Source: Bloomberg – Northbound flows continue to be solid, with only 2 days of Northbound negative inflow seen this year
Source : Bloomberg – S&P 500 plunged so much from its low in October
Disclaimer

The Saxo Bank Group entities each provide execution-only service and access to Analysis permitting a person to view and/or use content available on or via the website is not intended to and does not change or expand on this. Such access and use are at all times subject to (i) The Terms of Use; (ii) Full Disclaimer; (iii) The Risk Warning; (iv) the Rules of Engagement and (v) Notices applying to Saxo News & Research and/or its content in addition (where relevant) to the terms governing the use of hyperlinks on the website of a member of the Saxo Bank Group by which access to Saxo News & Research is gained. Such content is therefore provided as no more than information. In particular no advice is intended to be provided or to be relied on as provided nor endorsed by any Saxo Bank Group entity; nor is it to be construed as solicitation or an incentive provided to subscribe for or sell or purchase any financial instrument. All trading or investments you make must be pursuant to your own unprompted and informed self-directed decision. As such no Saxo Bank Group entity will have or be liable for any losses that you may sustain as a result of any investment decision made in reliance on information which is available on Saxo News & Research or as a result of the use of the Saxo News & Research. Orders given and trades effected are deemed intended to be given or effected for the account of the customer with the Saxo Bank Group entity operating in the jurisdiction in which the customer resides and/or with whom the customer opened and maintains his/her trading account. Saxo News & Research does not contain (and should not be construed as containing) financial, investment, tax or trading advice or advice of any sort offered, recommended or endorsed by Saxo Bank Group and should not be construed as a record of our trading prices, or as an offer, incentive or solicitation for the subscription, sale or purchase in any financial instrument. To the extent that any content is construed as investment research, you must note and accept that the content was not intended to and has not been prepared in accordance with legal requirements designed to promote the independence of investment research and as such, would be considered as a marketing communication under relevant laws.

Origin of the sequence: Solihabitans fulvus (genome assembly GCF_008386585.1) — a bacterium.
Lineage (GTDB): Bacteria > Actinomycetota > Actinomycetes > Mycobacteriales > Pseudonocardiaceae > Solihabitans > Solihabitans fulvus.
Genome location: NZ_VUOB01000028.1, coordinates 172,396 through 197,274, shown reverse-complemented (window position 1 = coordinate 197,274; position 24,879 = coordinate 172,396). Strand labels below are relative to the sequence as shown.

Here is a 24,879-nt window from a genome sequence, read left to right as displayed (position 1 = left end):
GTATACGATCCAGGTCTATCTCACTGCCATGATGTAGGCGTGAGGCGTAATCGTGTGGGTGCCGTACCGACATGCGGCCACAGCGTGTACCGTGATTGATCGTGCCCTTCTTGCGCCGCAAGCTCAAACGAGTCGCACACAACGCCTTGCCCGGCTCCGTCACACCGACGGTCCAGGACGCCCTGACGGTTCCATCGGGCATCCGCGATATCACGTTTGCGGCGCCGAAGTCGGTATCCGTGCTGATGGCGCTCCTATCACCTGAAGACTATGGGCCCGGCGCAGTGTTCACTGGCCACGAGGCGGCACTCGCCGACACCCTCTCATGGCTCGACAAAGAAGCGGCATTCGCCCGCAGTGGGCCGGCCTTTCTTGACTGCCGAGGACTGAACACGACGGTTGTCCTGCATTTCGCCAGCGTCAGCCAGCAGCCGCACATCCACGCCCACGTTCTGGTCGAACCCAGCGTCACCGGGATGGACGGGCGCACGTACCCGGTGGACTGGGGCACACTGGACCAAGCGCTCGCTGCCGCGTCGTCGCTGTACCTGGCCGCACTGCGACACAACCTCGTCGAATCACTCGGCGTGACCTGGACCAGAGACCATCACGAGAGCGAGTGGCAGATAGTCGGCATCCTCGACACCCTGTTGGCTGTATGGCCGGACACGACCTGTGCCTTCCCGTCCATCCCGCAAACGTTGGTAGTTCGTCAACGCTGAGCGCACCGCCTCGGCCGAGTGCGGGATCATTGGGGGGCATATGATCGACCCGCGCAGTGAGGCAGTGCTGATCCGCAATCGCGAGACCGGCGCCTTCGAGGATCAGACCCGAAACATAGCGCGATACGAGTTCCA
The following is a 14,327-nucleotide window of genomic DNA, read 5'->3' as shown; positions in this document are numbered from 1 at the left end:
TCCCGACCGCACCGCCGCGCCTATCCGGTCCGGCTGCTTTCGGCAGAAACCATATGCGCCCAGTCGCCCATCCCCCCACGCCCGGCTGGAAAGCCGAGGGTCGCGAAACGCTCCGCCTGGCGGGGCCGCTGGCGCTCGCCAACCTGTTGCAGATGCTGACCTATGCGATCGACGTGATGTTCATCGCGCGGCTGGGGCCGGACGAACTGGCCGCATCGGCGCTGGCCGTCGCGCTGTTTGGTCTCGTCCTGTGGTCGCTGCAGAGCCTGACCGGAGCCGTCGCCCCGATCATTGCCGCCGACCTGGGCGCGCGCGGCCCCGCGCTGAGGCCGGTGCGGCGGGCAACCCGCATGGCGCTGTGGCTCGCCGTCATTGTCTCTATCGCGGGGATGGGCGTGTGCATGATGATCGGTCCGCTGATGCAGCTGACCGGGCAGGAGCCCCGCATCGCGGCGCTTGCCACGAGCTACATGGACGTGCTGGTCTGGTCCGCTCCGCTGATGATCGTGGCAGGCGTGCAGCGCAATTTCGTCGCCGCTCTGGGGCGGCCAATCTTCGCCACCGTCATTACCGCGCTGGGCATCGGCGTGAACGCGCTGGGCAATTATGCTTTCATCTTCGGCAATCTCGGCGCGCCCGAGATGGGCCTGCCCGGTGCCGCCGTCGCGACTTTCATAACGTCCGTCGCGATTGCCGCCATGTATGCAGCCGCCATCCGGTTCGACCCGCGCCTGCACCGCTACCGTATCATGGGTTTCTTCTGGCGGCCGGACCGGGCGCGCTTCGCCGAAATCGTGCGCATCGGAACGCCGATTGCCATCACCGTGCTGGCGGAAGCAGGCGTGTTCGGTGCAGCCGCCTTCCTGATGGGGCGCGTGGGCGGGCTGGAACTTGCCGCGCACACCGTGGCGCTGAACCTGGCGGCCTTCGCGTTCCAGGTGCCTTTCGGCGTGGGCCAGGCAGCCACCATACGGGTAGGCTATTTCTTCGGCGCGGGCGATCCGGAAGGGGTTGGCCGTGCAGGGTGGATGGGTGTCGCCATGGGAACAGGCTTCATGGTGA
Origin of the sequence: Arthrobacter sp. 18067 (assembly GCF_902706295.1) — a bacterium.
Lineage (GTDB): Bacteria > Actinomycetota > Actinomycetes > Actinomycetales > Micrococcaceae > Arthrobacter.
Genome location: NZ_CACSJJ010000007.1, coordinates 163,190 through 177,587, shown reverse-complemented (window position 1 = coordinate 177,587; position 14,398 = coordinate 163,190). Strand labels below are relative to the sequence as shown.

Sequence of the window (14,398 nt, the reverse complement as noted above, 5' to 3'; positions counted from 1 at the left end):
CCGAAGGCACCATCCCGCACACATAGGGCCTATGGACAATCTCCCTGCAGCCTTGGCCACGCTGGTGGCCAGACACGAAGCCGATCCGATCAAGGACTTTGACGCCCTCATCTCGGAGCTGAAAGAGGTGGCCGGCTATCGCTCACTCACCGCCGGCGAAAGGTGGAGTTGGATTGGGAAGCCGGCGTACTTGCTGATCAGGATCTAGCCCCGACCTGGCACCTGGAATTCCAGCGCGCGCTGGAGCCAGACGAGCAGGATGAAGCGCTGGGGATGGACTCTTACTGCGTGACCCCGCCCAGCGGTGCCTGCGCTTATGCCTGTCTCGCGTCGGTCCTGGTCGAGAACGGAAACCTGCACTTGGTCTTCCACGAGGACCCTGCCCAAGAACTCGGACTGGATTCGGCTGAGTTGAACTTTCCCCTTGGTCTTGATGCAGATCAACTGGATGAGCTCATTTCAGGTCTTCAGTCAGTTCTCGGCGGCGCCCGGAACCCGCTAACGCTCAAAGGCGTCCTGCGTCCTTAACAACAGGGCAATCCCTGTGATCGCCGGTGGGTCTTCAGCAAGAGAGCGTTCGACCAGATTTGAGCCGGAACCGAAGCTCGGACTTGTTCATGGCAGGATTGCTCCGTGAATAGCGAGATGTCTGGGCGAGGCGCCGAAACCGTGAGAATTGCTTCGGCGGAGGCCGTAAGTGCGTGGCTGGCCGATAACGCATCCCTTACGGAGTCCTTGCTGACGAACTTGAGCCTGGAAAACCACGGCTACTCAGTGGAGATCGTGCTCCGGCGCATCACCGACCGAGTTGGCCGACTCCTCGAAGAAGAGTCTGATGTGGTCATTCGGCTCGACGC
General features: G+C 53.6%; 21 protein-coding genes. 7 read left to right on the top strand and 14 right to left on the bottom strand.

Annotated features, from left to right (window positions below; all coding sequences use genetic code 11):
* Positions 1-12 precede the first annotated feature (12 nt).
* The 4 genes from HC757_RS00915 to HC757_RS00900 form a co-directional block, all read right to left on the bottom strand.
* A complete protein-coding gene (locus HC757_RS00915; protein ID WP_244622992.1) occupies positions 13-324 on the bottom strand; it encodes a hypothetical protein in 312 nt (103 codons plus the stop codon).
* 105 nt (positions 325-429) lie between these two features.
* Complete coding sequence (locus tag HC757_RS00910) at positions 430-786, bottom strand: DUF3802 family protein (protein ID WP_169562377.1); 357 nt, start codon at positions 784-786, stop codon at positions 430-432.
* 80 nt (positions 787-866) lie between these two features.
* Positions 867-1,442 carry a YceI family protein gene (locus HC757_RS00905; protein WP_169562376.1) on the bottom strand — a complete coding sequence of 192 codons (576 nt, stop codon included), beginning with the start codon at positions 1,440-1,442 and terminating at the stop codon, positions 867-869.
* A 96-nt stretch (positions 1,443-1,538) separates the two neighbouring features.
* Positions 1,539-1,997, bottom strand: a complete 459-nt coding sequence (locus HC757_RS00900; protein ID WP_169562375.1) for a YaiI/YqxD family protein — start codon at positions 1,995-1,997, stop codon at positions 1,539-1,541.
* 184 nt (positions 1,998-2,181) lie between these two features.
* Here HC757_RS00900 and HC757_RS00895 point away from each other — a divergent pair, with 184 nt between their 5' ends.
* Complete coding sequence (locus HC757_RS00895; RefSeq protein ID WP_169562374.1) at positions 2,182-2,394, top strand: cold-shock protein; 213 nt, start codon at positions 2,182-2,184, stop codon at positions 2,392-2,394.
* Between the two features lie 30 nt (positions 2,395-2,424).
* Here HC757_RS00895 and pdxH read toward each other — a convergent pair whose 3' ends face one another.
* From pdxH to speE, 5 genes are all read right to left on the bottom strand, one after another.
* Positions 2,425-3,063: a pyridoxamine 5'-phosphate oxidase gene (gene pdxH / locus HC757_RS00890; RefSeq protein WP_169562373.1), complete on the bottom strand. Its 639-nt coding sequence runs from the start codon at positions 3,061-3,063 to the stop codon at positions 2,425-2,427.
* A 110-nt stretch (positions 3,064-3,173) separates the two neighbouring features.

Please read our disclaimers:
- Notification on Non-Independent Investment Research (https://www.home.saxo/legal/niird/notification)
- Full disclaimer (https://www.home.saxo/legal/disclaimer/saxo-disclaimer)

None of the information contained here constitutes an offer to purchase or sell a financial instrument, or to make any investments. Saxo Markets does not take into account your personal investment objectives or financial situation and makes no representation and assumes no liability as to the accuracy or completeness of the information nor for any loss arising from any investment made in reliance of this presentation. Any opinions made are subject to change and may be personal to the author. These may not necessarily reflect the opinion of Saxo Markets or its affiliates.